Active-Italia: Oleocanthal, a Phenolic Derived from Virgin Olive Oil: A Review of the Beneficial Effects on Inflammatory Disease

Oleocanthal, a Phenolic Derived from Virgin Olive Oil: A Review of the Beneficial Effects on Inflammatory Disease

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Virgin olive oil (VOO) is credited as being one of many healthful components of the Mediterranean diet. Mediterranean populations experience reduced incidence of chronic inflammatory disease states and VOO is readily consumed as part of an everyday dietary pattern. A phenolic compound contained in VOO, named oleocanthal, shares unique perceptual and anti-inflammatory characteristics with Ibuprofen. Over recent years oleocanthal has become a compound of interest in the search for naturally occurring compounds with pharmacological qualities. Subsequent to its discovery and identification, oleocanthal has been reported to exhibit various modes of action in reducing inflammatory related disease, including joint-degenerative disease, neuro-degenerative disease and specific cancers. Therefore, it is postulated that long term consumption of VOO containing oleocanthal may contribute to the health benefits associated with the Mediterranean dietary pattern.

The following paper summarizes the current literature on oleocanthal, in terms of its sensory and pharmacological properties, and also discusses the beneficial, health promoting activities of oleocanthal, in the context of the molecular mechanisms within various models of disease.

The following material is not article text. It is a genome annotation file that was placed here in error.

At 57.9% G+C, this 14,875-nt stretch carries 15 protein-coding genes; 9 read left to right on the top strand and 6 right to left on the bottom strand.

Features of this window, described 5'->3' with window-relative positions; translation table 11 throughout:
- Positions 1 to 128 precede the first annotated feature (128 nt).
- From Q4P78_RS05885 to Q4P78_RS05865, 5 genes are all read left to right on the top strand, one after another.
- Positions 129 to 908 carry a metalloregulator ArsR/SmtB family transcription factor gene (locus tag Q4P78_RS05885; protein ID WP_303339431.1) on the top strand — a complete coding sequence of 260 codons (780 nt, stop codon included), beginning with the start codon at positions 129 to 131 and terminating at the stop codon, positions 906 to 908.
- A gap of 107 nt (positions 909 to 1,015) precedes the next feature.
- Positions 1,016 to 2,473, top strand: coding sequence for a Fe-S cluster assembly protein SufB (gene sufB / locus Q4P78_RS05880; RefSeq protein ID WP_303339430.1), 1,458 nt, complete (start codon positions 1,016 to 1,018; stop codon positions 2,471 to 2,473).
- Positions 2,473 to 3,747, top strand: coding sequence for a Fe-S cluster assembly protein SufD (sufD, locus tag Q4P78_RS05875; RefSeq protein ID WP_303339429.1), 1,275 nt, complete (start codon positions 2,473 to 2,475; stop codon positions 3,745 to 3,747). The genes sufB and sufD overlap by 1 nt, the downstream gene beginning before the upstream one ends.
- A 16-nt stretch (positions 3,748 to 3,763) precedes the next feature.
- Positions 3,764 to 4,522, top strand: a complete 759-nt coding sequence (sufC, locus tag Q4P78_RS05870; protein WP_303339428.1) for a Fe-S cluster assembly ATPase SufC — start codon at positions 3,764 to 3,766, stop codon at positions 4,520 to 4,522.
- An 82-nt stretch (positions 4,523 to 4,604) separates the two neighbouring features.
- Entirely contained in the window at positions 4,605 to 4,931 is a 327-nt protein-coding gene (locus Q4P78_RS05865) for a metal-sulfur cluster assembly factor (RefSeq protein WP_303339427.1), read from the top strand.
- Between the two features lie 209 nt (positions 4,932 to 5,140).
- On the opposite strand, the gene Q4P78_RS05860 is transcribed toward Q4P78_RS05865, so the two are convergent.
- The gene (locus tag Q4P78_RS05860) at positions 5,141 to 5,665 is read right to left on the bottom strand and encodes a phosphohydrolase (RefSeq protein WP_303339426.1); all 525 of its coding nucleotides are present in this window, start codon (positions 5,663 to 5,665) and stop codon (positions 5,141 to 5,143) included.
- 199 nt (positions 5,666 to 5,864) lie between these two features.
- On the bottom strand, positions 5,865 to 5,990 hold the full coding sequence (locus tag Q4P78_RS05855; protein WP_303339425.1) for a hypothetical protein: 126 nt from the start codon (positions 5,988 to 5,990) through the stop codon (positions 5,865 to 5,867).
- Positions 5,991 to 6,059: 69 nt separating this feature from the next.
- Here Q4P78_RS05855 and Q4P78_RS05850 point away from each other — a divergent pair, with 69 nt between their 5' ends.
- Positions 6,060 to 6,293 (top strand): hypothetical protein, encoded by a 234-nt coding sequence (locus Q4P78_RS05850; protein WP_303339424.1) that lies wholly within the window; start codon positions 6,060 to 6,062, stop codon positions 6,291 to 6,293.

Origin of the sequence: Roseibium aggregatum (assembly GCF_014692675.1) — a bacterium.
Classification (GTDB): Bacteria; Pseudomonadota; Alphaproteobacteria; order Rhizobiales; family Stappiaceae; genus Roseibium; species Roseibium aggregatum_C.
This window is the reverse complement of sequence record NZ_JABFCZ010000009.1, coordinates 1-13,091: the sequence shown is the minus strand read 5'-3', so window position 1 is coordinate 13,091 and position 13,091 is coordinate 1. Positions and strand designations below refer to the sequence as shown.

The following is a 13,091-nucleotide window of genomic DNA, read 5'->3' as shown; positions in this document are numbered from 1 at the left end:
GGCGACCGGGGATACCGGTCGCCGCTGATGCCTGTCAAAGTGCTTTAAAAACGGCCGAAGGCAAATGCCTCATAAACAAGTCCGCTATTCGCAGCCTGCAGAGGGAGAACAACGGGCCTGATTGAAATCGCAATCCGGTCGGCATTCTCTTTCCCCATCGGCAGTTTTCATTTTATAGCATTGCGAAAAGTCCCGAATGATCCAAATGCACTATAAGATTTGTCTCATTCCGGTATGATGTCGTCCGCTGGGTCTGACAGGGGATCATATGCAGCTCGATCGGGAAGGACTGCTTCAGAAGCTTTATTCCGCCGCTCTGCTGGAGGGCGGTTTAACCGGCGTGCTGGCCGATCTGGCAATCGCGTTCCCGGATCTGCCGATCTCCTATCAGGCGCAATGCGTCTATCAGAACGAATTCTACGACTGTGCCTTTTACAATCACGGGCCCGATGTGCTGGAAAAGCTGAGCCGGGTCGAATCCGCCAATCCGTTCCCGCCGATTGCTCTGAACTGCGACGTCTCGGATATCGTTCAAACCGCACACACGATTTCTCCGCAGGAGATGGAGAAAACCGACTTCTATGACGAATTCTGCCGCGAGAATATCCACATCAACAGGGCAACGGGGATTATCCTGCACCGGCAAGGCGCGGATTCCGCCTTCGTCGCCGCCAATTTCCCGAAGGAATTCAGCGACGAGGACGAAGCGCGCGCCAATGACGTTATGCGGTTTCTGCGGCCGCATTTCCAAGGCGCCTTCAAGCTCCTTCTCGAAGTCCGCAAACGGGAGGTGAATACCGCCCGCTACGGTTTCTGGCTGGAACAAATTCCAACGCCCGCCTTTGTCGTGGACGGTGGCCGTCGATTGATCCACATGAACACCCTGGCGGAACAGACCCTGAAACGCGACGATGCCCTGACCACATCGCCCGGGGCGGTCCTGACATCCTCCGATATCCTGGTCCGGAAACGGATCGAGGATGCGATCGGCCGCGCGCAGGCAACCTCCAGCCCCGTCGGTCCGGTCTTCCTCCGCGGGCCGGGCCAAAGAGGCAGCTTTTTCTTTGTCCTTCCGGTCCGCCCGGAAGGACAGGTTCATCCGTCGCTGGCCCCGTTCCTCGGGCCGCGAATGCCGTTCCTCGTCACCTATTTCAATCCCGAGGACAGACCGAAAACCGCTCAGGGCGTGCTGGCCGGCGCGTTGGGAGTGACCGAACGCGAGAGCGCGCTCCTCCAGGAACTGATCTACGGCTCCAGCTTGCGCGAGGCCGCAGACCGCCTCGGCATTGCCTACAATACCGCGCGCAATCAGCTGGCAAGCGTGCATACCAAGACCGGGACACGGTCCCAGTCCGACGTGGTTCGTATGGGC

The health promoting attributes associated with following a traditional Mediterranean diet have been recognised for decades, with the first suggestion of healthful effects accompanying the Seven Countries Study. The risk of chronic inflammatory disease in Mediterranean populations are the lowest in the world, and life expectancy amongst the highest which has earned the populations residing along the Mediterranean sea considerable attention from nutrition researchers worldwide. Since the inaugural Seven Countries Study numerous other studies have supported the view that this pattern of eating is associated with a reduced incidence of inflammatory disease states. […]

The results of the study clearly show that oleocanthal inhibits cyclooxygenase 1 and 2 (COX 1 & 2) enzymes in a dose-dependent manner, and does in fact mimic the anti-inflammatory action of the synthetic NSAID ibuprofen. The important and novel findings of Beauchamp and colleagues demonstrate that oleocanthal not only mimics the mode of ibuprofen inflammatory activity, but inhibits COX 1 and COX 2 enzymes significantly more at equimolar concentrations. For example, oleocanthal (25 µM) inhibits 41%–57% of COX activity in comparison to ibuprofen (25 µM) which inhibits 13%–18% of COX activity. This adds further weight to oleocanthal as a potential factor in the health benefits associated with a traditional Mediterranean Diet. Assuming approximately 70% absorption, then 50 mL/day corresponds to approximately 10% the current Ibuprofen pain relieving dose. This estimate differs according to oleocanthal concentrations in VOO. […]

A recent cross sectional Australian study concluded that those suffering neurodegenerative disease showed a significantly lower adherence to a Mediterranean style dietary pattern, and there is a plethora of evidence research showing up to a 40% decrease in Alzheimer’s disease in populations consuming a Mediterranean style diet. Perhaps oleocanthal, in conjunction with other phenolics, exerts a neuro-therapeutic potential that is reflected in the low incidence of neurodegenerative disease in populations that regularly consume the oil. […]

Source of the Article

Lisa Parkinson and Russell Keast

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